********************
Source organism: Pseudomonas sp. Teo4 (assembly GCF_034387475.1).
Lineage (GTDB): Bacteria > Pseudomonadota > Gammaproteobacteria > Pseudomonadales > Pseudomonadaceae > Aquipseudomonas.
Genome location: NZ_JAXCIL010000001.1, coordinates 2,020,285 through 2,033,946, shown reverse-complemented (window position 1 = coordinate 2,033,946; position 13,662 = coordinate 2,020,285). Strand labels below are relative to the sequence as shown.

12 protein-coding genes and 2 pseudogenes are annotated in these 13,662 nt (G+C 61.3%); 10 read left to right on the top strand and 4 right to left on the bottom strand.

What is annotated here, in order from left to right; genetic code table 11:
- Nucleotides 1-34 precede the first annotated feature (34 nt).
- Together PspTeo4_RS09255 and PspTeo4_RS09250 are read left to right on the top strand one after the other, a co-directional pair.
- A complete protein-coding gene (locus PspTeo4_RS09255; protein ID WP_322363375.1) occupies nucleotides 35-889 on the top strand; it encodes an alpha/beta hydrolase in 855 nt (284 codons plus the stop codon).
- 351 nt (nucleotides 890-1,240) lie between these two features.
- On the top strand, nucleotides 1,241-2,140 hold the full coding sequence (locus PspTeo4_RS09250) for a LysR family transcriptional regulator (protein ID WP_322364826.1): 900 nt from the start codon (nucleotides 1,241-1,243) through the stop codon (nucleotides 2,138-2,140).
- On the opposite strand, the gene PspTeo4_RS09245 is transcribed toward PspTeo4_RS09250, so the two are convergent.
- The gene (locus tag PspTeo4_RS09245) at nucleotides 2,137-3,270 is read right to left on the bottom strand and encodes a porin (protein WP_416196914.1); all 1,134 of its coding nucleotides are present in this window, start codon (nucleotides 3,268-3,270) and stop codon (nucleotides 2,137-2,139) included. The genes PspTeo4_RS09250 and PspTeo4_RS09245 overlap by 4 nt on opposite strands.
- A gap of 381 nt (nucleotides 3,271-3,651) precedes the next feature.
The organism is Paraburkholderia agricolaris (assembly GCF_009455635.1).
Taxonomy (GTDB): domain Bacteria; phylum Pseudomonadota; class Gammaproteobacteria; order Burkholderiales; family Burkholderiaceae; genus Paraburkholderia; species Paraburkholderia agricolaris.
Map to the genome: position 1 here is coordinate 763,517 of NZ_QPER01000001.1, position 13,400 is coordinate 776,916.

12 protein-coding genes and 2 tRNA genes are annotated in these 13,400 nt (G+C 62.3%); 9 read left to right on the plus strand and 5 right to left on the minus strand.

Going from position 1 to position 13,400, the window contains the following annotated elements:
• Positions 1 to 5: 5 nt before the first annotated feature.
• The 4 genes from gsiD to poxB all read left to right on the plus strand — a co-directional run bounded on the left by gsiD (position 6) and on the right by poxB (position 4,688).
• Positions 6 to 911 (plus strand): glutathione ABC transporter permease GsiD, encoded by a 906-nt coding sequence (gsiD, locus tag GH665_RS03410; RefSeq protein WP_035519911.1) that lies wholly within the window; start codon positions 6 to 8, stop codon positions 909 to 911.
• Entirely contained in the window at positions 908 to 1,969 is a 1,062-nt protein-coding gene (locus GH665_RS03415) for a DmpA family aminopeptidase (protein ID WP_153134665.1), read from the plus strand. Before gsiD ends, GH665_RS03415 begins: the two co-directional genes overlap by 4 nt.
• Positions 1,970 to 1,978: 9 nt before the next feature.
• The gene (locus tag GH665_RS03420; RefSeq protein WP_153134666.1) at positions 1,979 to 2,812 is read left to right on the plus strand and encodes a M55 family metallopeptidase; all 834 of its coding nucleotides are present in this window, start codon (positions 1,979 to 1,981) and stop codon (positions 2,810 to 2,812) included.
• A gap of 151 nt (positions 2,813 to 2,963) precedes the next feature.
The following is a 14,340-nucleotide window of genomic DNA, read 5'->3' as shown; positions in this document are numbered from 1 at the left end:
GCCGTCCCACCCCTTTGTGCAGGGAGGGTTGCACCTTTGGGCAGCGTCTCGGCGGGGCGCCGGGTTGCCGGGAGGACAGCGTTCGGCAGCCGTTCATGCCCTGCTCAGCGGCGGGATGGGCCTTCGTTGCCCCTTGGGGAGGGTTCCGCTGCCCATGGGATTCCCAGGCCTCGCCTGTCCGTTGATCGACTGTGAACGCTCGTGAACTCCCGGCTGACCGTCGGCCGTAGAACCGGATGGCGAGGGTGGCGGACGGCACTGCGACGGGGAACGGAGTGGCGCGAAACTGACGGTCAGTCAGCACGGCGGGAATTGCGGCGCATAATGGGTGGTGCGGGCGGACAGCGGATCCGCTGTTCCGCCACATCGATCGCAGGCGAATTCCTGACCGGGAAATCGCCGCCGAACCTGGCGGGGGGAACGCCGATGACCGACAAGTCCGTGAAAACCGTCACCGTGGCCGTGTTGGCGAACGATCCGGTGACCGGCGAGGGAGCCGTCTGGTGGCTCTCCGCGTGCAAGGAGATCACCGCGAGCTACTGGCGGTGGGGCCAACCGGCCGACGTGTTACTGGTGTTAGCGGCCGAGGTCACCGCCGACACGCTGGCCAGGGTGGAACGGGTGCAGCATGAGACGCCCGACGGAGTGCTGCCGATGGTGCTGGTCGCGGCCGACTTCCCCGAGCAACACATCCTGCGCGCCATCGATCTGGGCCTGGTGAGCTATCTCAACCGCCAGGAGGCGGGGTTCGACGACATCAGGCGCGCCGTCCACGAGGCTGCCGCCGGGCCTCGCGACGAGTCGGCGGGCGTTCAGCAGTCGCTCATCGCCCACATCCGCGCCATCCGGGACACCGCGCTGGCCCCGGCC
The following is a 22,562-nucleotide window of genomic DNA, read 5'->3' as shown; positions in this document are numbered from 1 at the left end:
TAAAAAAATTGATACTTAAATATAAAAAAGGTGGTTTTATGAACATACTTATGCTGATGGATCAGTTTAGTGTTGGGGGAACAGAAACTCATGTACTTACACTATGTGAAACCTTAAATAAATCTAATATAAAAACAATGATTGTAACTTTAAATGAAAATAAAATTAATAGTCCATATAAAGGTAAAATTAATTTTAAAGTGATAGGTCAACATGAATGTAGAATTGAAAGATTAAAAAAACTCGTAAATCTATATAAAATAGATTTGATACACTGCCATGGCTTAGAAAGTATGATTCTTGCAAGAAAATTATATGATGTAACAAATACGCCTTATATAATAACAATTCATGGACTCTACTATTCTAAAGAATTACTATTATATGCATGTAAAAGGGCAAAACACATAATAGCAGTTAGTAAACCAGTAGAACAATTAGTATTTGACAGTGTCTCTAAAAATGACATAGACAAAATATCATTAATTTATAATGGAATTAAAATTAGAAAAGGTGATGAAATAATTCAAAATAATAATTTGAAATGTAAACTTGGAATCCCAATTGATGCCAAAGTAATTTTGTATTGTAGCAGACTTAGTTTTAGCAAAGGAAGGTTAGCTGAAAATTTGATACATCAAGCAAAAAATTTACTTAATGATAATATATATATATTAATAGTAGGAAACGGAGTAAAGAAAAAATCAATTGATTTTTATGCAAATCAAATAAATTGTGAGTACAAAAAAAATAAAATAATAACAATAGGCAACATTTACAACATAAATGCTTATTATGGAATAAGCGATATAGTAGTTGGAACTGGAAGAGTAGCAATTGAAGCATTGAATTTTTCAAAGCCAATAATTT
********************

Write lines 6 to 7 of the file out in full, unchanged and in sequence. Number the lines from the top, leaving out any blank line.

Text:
- Nucleotides 1-34 precede the first annotated feature (34 nt).
- Together PspTeo4_RS09255 and PspTeo4_RS09250 are read left to right on the top strand one after the other, a co-directional pair.